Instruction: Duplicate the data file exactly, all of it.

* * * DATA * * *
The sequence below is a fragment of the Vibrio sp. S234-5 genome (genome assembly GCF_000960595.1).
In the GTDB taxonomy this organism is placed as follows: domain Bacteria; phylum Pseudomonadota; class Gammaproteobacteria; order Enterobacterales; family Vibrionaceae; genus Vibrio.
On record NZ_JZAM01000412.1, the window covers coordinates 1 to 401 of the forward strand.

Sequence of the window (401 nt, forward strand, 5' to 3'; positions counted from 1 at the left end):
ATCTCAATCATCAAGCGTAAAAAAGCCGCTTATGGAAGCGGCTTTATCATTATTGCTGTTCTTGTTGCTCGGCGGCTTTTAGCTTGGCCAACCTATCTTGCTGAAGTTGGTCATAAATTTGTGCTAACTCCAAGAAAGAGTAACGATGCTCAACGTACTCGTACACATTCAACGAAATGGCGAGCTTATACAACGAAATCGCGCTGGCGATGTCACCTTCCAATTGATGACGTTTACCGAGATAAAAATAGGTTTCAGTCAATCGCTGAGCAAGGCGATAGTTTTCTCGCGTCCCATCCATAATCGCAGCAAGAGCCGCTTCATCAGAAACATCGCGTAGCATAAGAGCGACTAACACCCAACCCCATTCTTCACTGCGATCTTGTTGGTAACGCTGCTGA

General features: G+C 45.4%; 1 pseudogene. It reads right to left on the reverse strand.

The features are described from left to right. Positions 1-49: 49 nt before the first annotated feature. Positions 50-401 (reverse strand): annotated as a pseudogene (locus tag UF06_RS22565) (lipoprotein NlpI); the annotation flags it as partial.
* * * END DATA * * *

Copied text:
The sequence below is a fragment of the Vibrio sp. S234-5 genome (genome assembly GCF_000960595.1).
In the GTDB taxonomy this organism is placed as follows: domain Bacteria; phylum Pseudomonadota; class Gammaproteobacteria; order Enterobacterales; family Vibrionaceae; genus Vibrio.
On record NZ_JZAM01000412.1, the window covers coordinates 1 to 401 of the forward strand.

Sequence of the window (401 nt, forward strand, 5' to 3'; positions counted from 1 at the left end):
ATCTCAATCATCAAGCGTAAAAAAGCCGCTTATGGAAGCGGCTTTATCATTATTGCTGTTCTTGTTGCTCGGCGGCTTTTAGCTTGGCCAACCTATCTTGCTGAAGTTGGTCATAAATTTGTGCTAACTCCAAGAAAGAGTAACGATGCTCAACGTACTCGTACACATTCAACGAAATGGCGAGCTTATACAACGAAATCGCGCTGGCGATGTCACCTTCCAATTGATGACGTTTACCGAGATAAAAATAGGTTTCAGTCAATCGCTGAGCAAGGCGATAGTTTTCTCGCGTCCCATCCATAATCGCAGCAAGAGCCGCTTCATCAGAAACATCGCGTAGCATAAGAGCGACTAACACCCAACCCCATTCTTCACTGCGATCTTGTTGGTAACGCTGCTGA

General features: G+C 45.4%; 1 pseudogene. It reads right to left on the reverse strand.

The features are described from left to right. Positions 1-49: 49 nt before the first annotated feature. Positions 50-401 (reverse strand): annotated as a pseudogene (locus tag UF06_RS22565) (lipoprotein NlpI); the annotation flags it as partial.